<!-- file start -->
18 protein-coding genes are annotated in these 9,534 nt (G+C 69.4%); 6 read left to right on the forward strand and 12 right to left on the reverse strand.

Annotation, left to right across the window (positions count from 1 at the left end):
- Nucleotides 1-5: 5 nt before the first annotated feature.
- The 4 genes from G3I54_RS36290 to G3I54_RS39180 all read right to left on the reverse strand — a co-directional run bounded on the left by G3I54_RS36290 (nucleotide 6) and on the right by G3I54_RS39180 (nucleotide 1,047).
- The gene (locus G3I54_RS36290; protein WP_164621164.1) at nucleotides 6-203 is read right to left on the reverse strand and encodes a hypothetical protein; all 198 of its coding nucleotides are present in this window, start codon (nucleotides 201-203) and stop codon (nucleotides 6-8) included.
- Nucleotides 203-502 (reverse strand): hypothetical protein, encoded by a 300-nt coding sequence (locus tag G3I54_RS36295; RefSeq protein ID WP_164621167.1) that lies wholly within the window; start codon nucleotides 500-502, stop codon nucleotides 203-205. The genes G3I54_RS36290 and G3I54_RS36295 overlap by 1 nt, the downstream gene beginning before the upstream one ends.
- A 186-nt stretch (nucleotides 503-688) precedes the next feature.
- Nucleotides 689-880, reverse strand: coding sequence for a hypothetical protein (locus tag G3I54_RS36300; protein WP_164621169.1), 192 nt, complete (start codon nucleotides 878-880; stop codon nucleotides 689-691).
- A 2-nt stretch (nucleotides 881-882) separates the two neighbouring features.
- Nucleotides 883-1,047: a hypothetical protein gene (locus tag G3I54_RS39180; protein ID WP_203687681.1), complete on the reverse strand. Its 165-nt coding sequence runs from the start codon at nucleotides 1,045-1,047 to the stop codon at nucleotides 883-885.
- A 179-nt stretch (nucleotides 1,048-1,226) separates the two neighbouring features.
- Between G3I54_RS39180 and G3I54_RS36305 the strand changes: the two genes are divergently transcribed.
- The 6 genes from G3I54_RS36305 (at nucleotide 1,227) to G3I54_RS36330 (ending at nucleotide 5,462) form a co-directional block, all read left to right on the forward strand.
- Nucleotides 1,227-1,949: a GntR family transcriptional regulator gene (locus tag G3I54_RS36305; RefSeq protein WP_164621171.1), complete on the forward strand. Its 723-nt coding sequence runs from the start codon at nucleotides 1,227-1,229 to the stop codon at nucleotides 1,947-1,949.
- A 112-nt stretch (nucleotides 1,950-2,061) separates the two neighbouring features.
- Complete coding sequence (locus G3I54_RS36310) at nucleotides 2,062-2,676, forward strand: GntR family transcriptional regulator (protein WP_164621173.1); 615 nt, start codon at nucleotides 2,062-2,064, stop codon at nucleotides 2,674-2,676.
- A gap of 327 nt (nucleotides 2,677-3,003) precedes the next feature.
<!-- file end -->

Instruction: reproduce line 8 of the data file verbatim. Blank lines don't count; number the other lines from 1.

- Nucleotides 689-880, reverse strand: coding sequence for a hypothetical protein (locus tag G3I54_RS36300; protein WP_164621169.1), 192 nt, complete (start codon nucleotides 878-880; stop codon nucleotides 689-691).